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Armyworms march into Screven County

It’s hot then it rains; it’s scorching hot for a long period of time and no rain comes; it’s cooled off and rain comes every day. That seems to be the weather pattern for this year’s farmers, and it’s starting to take a toll on producers trying to pull peanuts or cotton for harvest.
Screven County Extension Coordinator Ray Hicks said the rainfall is creeping its way back to being about average compared to previous years, but the timing has been bad for some who planted at their normal time and good for those who planted a little bit later.
The yields will be on par with previous years, he said. Corn has done well and the grain elevator has filled up, causing producers to fill large “socks” of corn and leave them for later. The corn needs to stay dry and the only way to do that is encasing it in large white bags, visible from some roads, which will be moved at a later date.
The intermittent rain has also delayed some from harvest, as crops like peanuts and cotton need to dry out a good bit before they’re picked, Hicks said. Those who got a late start are enjoying the rainfall.
Rain hasn’t been the only problem for farmers, Hicks said. This year has been exceptionally bad with Armyworms. The worm in known for literally “marching” across a field, eating it completely before moving on to its next meal. Hicks said he has seen large clusters cross a road leaving behind a trail of slime.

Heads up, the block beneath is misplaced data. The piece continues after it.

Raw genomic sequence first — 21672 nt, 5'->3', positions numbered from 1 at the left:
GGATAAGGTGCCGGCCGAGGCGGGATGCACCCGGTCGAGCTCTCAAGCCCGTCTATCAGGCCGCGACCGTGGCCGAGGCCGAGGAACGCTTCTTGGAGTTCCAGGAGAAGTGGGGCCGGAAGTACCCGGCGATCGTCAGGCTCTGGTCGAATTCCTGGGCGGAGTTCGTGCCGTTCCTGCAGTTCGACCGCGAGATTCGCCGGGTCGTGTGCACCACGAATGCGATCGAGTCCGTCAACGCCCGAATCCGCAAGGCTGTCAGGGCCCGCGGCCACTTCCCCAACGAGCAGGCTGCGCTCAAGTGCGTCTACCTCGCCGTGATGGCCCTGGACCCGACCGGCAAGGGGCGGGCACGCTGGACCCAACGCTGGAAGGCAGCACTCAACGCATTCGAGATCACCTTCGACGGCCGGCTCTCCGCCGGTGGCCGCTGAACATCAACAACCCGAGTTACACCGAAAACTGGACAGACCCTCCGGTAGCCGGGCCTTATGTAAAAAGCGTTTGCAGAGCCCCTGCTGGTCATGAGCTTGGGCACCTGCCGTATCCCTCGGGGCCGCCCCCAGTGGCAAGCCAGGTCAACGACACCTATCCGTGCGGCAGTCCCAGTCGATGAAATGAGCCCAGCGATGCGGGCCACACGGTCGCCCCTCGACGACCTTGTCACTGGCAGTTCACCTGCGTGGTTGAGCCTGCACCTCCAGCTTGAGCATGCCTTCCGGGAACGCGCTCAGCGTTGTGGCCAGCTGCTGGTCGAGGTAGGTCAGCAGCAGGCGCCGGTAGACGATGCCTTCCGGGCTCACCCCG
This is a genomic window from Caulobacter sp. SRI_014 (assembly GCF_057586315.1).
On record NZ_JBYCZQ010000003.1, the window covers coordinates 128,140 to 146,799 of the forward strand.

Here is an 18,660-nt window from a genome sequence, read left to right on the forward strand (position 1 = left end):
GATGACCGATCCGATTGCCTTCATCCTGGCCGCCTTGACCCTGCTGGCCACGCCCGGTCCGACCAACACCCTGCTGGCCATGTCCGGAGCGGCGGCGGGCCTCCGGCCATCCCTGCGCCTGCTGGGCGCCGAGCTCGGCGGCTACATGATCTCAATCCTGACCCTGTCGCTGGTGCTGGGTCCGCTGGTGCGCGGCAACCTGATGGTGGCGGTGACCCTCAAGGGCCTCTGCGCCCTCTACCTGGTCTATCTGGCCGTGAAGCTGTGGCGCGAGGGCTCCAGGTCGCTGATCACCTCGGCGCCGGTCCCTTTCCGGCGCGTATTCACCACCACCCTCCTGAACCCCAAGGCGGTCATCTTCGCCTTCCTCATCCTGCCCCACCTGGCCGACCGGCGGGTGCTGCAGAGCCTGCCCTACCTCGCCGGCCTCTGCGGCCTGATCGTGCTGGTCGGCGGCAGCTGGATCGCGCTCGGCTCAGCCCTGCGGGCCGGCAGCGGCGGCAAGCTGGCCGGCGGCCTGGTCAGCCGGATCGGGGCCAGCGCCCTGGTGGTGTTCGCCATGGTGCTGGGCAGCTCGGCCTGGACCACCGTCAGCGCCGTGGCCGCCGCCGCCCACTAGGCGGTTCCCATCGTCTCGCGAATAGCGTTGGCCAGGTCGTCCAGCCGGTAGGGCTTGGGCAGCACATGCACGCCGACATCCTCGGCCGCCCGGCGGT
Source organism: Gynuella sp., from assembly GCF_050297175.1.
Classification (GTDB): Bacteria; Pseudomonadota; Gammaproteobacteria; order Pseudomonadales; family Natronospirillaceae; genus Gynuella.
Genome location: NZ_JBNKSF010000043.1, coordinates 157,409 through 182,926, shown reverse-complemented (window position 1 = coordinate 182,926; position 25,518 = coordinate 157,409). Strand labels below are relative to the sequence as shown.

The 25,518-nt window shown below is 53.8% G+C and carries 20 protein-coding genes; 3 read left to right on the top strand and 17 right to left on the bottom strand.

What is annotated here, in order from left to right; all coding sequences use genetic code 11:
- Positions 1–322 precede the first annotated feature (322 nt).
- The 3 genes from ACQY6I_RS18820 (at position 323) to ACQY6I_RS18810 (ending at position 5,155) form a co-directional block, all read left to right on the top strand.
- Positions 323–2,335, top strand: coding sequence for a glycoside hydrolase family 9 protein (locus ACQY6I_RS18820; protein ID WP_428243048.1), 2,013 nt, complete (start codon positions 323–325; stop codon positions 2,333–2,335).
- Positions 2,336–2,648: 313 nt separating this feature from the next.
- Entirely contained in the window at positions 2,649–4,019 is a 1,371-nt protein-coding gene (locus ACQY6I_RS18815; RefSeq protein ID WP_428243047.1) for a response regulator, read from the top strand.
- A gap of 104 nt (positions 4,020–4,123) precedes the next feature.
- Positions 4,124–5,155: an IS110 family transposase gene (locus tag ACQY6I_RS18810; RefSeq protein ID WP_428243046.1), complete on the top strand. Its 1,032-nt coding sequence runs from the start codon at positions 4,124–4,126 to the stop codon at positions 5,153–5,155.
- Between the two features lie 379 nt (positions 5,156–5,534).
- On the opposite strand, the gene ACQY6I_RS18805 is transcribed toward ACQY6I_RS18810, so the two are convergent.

“We’ve had some producers completely lose their grass fields,” he said. The worms are particularly bad with grass planted for grazing, and even spraying pesticide hasn’t stopped them completely.
Farm Bill changes
The Extension Office is beginning to roll out programs for understanding the latest changes in the Farm Bill and how it affects farmers of Screven County.
Farmers will have to decide which insurance policy they need, for instance, and keep it for five years. There are two different types of insurance and it will have to be a farm-to-farm decision by the farmers themselves on what to select.
Hicks said later in the year there will be courses on the changes.
“Farmers need to educate themselves and not be in a hurry to make decisions,” he said.